Monday, February 19, 2018

Overbooking: Are Airlines Biting More Than They Can Chew?

In a video which went viral April last year, the world watched with horror the plight of an innocent passenger who was forcefully dragged out of a United Airlines aircraft on account of being ‘denied boarding’ by the airline. The incident brought into focus the policy of overbooking followed by airlines. Overbooking is the (mal)practice of airlines to book confirmed seats, more than the number of seats available on an aircraft. In such a case, although a passenger holdinga confirmed ticket has presented himself/herself for boarding within the time specified by the airline, he/she may be refused boarding on account of overbooking of confirmed seats....
In the 7-month period between August 2016 and February 2017, 12,957 passengers on domestic Indian flights were not allowed to board their flights – a 65.75% increase compared to the same period a year earlier.[1] This figure stood at 2,879 passengers, who were denied boarding in December 2017 alone.[2] Often airlines even close their check-in counters early in order to avoid reporting incidents of ‘denied boarding’. In the absence of regulation, airlines continue to overbook flights while the authorities turn a blind eye to the (mal)practice. Recently, the Delhi High Court in the matter of Pallav Mongia v. Union of India was called upon to consider whether the policy of ‘overbooking’ being followed by Airlines was legally permissible. The Government argued that that overbooking was a practice being followed by airlines internationally. It was also contended that the Government had issued its regulations under the Aircraft Act, 1934 and the Convention on International Civil Aviation, 1944 (‘Chicago Convention’).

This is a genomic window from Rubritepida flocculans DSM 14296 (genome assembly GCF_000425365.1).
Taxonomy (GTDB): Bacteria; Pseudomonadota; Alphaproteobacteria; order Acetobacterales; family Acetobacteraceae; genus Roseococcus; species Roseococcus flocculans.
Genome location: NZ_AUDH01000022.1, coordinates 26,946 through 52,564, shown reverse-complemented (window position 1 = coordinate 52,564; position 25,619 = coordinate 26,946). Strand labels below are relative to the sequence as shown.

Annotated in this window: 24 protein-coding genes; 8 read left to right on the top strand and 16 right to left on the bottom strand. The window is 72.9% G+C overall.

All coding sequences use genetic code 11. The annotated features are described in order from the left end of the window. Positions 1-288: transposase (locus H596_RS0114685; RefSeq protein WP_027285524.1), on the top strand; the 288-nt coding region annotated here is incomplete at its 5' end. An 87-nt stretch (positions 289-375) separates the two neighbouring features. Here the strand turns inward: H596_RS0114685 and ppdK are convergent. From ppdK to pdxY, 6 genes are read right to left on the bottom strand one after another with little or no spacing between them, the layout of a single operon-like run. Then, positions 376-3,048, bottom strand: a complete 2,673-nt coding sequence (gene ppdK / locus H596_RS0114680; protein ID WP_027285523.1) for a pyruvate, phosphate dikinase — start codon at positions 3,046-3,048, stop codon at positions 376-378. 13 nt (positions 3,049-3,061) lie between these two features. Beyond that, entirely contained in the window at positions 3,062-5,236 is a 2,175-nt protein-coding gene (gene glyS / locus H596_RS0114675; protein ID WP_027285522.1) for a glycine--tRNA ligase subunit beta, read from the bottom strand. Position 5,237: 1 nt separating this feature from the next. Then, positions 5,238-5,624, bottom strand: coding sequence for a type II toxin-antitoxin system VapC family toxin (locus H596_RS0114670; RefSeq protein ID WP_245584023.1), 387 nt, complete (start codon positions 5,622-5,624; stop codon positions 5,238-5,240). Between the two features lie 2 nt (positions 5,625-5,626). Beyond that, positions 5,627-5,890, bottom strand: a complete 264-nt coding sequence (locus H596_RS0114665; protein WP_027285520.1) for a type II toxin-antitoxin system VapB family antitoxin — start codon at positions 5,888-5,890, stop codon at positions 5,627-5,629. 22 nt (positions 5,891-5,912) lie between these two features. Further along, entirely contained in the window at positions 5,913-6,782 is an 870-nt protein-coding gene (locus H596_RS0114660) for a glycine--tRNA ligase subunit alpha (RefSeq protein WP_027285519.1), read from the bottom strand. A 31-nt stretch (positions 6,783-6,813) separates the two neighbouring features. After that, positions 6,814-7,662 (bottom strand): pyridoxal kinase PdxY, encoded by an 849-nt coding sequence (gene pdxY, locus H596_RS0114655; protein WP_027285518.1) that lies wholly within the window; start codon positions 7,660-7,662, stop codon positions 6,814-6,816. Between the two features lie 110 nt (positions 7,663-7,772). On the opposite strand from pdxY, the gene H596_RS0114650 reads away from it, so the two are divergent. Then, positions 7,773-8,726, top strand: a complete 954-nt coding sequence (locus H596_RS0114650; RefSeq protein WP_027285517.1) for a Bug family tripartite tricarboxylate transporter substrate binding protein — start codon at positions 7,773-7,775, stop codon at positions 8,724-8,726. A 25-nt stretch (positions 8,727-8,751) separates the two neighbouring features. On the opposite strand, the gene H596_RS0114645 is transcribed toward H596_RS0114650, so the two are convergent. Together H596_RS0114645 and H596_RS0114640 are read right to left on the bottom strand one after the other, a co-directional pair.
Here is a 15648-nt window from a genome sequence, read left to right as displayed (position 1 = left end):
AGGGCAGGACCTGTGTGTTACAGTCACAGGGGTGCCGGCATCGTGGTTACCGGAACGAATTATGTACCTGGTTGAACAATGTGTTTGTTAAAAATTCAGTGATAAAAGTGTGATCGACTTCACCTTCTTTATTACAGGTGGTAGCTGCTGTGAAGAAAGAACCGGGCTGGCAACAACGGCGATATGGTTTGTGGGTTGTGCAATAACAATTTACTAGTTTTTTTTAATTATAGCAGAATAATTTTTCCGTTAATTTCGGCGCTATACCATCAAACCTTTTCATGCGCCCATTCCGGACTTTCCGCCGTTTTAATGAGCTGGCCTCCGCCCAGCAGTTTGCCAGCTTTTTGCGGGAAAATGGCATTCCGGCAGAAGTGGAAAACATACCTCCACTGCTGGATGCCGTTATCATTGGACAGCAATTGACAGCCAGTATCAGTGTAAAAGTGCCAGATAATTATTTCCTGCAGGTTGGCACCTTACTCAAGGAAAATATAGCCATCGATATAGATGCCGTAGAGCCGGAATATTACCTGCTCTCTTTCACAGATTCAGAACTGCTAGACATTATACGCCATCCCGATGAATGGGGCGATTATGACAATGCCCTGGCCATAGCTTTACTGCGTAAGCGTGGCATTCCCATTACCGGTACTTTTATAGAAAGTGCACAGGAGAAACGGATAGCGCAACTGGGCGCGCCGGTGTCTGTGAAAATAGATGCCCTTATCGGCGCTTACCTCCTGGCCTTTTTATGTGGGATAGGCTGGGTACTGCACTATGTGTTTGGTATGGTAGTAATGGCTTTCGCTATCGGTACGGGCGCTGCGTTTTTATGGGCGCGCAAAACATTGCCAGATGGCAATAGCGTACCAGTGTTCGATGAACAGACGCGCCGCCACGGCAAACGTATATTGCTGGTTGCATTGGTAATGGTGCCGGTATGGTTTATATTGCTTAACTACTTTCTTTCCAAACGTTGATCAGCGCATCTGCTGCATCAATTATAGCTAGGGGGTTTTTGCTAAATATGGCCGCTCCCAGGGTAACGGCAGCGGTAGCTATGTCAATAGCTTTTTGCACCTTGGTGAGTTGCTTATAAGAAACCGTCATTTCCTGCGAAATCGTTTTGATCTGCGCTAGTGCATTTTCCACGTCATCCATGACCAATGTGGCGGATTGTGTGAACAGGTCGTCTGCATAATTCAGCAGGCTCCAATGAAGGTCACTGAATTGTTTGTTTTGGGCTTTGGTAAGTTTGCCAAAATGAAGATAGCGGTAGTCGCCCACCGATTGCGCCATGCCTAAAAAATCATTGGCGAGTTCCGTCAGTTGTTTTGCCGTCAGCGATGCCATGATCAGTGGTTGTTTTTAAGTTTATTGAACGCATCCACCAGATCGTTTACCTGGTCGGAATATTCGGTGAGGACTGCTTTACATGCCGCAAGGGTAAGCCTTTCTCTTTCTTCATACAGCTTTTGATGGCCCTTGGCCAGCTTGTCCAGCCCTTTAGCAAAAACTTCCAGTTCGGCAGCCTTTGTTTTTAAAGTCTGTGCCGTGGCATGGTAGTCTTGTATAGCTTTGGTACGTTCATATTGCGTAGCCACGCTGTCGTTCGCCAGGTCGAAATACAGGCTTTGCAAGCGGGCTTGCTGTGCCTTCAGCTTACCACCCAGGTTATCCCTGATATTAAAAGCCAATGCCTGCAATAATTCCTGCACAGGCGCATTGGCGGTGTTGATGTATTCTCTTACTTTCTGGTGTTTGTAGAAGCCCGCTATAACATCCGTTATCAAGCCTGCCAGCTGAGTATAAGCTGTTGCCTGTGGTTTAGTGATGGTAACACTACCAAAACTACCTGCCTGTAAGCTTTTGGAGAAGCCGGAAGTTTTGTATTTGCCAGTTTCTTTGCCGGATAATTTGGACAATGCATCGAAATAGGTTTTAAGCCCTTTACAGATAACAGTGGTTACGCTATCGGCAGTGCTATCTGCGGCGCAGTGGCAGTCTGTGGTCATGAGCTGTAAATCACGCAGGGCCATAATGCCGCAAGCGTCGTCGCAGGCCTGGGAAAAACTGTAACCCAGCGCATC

18/02/18 Ashish Virmani/Live